2: The Conspiracy
The conflict between Satan and Christ, between the Church and the world, is the story of this New Testament age. The Psalmist depicts the Kings of the world elevating themselves over Christ endeavouring to destroy his Kingdom. When the church is persecuted this principle is being worked out. When Governments pass unrighteous laws this principle is applied. Where God’s law is mocked and ignored the Kings of the earth are foolishly objecting to Christ’s reign. The reason for this is that the world wants freedom, v3. Satan dupes his followers into believing that Christianity is restrictive whereas he offers free will. Therefore there is a clamour for freedom to choose a promiscuous lifestyle, abortion, euthanasia and every sin other under heaven.
Ultimately this activity of the world in seeking to overthrow Christ will fail. God’s response is to laugh, v4. This is the only place in the bible where God is described as laughing. Yet he gives the victory over his enemies to Christ as King over the Church. He is presented with a rod of iron with which to break his foes. Christ does this in two ways. He breaks the hearts of men and women and translates them into his Kingdom. On other occasions he acts as judge eking retribution upon those who have foolishly defied his authority.
Many ungodly Governments have attempted to break Christ’s power but they themselves have been broken. A striking example of this was the Roman Emperor Diocletian (245 – 313 A.D.). He was responsible for one of the most bloody and cruel purges against Christians in Roman history. He had the audacity to strike a medal bearing the inscription:
“The name of Christianity being extinguished”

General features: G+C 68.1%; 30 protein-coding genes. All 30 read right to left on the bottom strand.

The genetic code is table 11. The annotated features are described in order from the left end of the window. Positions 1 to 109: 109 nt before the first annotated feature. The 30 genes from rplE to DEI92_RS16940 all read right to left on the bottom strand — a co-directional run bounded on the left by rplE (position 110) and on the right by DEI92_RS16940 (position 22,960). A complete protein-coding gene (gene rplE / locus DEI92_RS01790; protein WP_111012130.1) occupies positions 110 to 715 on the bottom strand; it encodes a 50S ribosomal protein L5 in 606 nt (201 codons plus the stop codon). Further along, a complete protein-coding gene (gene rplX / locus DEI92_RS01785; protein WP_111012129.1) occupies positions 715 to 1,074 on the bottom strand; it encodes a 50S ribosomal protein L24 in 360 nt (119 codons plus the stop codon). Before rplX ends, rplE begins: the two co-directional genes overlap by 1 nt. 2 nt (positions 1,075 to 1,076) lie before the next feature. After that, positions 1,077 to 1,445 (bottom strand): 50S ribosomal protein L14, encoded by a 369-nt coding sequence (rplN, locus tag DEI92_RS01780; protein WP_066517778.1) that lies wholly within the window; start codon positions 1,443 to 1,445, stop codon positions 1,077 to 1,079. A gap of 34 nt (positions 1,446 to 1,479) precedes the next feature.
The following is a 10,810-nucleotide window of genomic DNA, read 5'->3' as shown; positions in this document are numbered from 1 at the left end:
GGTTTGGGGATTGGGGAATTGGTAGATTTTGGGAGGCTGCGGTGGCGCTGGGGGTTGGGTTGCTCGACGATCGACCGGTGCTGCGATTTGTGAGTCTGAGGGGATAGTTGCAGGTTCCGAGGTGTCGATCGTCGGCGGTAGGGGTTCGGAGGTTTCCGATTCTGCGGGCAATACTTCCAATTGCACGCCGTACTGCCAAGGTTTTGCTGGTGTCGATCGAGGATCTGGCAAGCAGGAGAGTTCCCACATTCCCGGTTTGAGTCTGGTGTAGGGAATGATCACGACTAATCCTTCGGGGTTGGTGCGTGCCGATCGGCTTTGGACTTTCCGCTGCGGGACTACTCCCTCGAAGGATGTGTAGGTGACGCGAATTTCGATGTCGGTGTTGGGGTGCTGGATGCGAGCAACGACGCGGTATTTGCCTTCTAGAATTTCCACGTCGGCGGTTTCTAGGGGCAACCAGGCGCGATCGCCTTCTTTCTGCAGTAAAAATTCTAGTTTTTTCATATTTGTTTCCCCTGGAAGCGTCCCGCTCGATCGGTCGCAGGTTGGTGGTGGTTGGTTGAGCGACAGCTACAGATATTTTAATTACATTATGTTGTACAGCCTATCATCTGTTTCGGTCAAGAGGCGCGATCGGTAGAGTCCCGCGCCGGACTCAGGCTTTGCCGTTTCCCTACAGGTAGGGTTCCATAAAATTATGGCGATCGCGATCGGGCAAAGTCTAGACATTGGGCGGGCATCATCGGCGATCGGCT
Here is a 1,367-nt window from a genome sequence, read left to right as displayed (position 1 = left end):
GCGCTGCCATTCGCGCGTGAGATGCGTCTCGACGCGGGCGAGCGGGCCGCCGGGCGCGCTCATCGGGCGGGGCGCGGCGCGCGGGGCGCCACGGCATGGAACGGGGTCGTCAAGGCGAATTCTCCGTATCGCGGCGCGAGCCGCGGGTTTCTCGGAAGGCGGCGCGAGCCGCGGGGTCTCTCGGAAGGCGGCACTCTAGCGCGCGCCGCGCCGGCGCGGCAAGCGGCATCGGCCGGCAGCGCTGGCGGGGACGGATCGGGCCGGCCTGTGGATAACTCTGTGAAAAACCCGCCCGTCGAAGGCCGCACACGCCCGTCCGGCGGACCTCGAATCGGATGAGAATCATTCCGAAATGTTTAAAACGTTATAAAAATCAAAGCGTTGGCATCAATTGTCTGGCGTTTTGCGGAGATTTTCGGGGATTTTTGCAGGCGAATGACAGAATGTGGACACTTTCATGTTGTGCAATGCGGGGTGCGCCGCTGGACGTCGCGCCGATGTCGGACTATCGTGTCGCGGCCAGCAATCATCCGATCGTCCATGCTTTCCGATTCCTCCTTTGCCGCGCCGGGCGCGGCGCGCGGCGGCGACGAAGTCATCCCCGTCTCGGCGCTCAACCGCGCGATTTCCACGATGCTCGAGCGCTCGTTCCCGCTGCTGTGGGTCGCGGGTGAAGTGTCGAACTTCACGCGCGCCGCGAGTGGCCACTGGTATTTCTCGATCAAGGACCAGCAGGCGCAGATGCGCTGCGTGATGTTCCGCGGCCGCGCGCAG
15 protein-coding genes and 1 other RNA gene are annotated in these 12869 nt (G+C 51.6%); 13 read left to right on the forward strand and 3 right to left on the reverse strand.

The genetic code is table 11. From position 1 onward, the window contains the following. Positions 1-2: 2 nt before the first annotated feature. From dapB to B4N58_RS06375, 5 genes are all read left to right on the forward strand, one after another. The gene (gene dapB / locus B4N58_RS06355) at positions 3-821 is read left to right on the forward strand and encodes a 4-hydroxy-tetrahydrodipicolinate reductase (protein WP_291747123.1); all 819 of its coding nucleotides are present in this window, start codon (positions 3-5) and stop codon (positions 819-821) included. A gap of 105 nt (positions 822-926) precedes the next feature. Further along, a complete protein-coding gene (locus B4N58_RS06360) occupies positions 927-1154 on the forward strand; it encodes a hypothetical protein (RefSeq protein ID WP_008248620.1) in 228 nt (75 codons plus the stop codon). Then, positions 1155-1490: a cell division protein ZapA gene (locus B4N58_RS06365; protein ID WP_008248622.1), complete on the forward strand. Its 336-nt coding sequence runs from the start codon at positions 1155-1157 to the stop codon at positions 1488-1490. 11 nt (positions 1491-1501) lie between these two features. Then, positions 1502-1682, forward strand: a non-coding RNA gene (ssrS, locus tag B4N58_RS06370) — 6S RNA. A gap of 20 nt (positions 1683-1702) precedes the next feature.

In Spain he had two monuments erected with the engravings:
“Diocletian Jovain Maximian Hercules Caesares Augusti for having exteended the Roman Empire in the east and the west and for having extinguished the name of Christians who brought the Republic to ruin”
“Diocletian Jovain Maximian Hercules Caesares Augusti for having everywhere abolished the superstition of Christ for having extended the worship of the gods.”
Needless to say, Diocletian’s name and the paganism he espoused have passed away into the dust of time, with the Roman Empire itself, but Christianity continues to thrive and Jesus Christ continues to be preached, followed and discussed.
The last Roman Emperor who was officially a non-christian, was Julian (361 – 363 A.D.). He was nicknamed Julian the Apostate by the Church because the period of persecution he presided over. He derisively called Jesus ‘The Galilean’ and on one occasion dared to point his dagger heavenward as a public act of defiance. His reign was cut short by battle injuries and it is recorded that he he realised he was dying he gathered up his clotted blood, threw it into the air and exclaimed, “Th0u hast conquered, O thou Galilean.”
Atheistic dictators, Islamic radicals and the secular west may endeavour to undermine Christianity, and have done, but ultimately the King of Kings will triumph. Christ’s Kingdom is the most most potent force on earth. The Church has no airforce, no armies and no navy. She has neither parliament nor administration. Yet she is Christ’s Kingdom, which he continues to build according to his promise. The Church is the greatest of all Kingdoms, the stone cut out of the mountain without hands, which breaks in pieces all other Kingdoms. This is the Kingdom which will stand forever and shall never be destroyed (Daniel 2:44-45).
3: The Command
The Psalm concludes with both an encouragement and a command. The central part of this command are the words, “Kiss the Son, lest he be angry…”. The kiss implies devotion and obedience. We must embrace Jesus Christ as our Saviour. Failure to do will incur his wrath. As with the Psalm 1, we are presented here with two ways and two destinies. Christ is one who divides mankind. There are those who embrace him and there are those reject him. The message is clear and uncompromising. Christ is the only way to peace with God and eternal life.